The Third Circuit gave Dr. Robert Morte some bad news as he pursued his latest case through the Court of Appeals.the case is Mauthe v. Millennium Health LLC, No. 20-2265, 2023 US App. LEXIS 1267 (3rd Cir. January 19, 2023) states that the defendant, a company that operates laboratories that provide drug testing and drug monitoring services, offers Dr. Mauthe (the customer) his one page on a free educational program. was submitted after sending a fax of seminar.
The free seminar “highlighted national trends in opioid misuse and abuse and discussed the role of drug monitoring as a valuable tool in providing objective and actionable information during the care of injured workers.” increase.” millennium health, 2023 US App. *2 is Lexis 1267. The fax did not mention any specific services offered by the defendants, nor did it contain pricing information, discount offers, coupons, or product images. Did not advertise property. The sender did not follow up with registrants or attendees either. Nonetheless, Dr. Mauthe sued under his TCPA’s fax provisions, alleging that the faxes were unsolicited advertisements.
Although defendants were unsuccessful in dismissing the action at the pleading stage, the district court found only “whether the fax was an advertisement or a pretext, i.e., was part of a larger advertising scheme.” Ditto. *4. And the discovery confirmed that the fax did not violate TCPA.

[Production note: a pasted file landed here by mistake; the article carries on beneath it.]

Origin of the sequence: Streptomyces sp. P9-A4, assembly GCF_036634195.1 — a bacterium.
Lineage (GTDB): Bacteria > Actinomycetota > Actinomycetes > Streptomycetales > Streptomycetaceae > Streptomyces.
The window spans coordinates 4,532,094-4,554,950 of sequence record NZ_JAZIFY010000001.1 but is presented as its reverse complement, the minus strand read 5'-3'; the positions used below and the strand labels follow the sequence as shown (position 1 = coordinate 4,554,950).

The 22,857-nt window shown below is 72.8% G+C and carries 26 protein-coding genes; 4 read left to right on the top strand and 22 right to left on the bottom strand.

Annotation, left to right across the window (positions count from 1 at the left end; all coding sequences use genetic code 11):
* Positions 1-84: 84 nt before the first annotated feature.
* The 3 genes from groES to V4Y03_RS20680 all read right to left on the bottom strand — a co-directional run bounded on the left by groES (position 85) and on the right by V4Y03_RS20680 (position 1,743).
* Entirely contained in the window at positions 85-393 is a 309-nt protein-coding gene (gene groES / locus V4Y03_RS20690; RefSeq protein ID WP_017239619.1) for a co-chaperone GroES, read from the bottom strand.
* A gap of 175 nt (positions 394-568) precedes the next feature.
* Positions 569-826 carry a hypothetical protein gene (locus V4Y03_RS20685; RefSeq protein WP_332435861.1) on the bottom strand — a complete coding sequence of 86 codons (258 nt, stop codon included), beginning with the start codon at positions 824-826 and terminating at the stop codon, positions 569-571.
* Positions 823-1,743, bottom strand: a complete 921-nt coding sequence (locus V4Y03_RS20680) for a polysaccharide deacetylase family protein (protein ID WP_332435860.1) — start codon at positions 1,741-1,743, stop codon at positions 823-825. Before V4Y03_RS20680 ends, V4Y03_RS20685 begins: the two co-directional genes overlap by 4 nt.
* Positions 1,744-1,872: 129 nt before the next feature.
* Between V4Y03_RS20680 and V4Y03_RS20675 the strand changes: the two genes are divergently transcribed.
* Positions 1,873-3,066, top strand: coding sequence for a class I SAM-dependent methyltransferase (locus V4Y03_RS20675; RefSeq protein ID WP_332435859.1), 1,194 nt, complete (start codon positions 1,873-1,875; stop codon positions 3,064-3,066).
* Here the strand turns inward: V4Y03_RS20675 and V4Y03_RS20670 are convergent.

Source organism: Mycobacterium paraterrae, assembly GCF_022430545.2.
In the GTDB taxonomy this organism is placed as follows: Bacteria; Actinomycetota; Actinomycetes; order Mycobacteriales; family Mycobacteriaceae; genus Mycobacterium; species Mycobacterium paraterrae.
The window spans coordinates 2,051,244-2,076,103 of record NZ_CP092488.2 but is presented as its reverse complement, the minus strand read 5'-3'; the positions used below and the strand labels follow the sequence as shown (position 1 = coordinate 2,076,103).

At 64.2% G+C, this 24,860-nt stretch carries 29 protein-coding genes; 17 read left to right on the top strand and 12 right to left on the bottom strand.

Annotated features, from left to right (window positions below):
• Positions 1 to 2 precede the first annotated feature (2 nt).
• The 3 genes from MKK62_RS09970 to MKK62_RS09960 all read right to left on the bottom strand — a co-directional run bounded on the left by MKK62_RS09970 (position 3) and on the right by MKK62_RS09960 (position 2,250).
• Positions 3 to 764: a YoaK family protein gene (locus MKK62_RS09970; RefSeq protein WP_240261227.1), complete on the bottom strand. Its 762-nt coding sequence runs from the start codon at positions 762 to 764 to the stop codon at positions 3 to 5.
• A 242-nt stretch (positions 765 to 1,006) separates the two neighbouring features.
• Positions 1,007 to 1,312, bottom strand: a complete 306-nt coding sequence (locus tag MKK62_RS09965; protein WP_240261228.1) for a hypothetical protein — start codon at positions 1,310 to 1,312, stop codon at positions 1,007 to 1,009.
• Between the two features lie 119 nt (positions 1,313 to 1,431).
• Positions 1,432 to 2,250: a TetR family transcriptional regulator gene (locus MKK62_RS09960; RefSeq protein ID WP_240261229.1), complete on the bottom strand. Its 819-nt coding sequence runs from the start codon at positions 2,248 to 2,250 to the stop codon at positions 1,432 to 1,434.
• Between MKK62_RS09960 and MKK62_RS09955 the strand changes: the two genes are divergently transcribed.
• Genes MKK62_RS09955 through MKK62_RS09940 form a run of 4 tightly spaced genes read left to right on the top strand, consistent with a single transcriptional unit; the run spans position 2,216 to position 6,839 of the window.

“[N]o Reasonable Recipients…Readable [the fax] as an facilitator for the purchase or sale of goods, services, or property,” the Third Circuit explained. Ditto. At six o’clock. fax:
- We didn’t talk about goods, services, or property.
- It did not contain testimonials, product images, or coupons.When
- did not include contact information to purchase the products or services sold by the defendants;
And even if that test were applied, the fax was not a “pretext” for advertising. This is because the seminar did not actually promote a product, service, or property. Ditto. at 7 o’clock. As a result, the Third Circuit concluded that summary judgment in favor of the defendants was the correct outcome.
This case is a sad reminder that professional plaintiffs continue to target even harmless faxes. Consent remains the best protection, but senders can also protect enterprising plaintiffs by offering little to cooperate. For example, this fax didn’t include a price, it was just for information. I dismissed this lawsuit.
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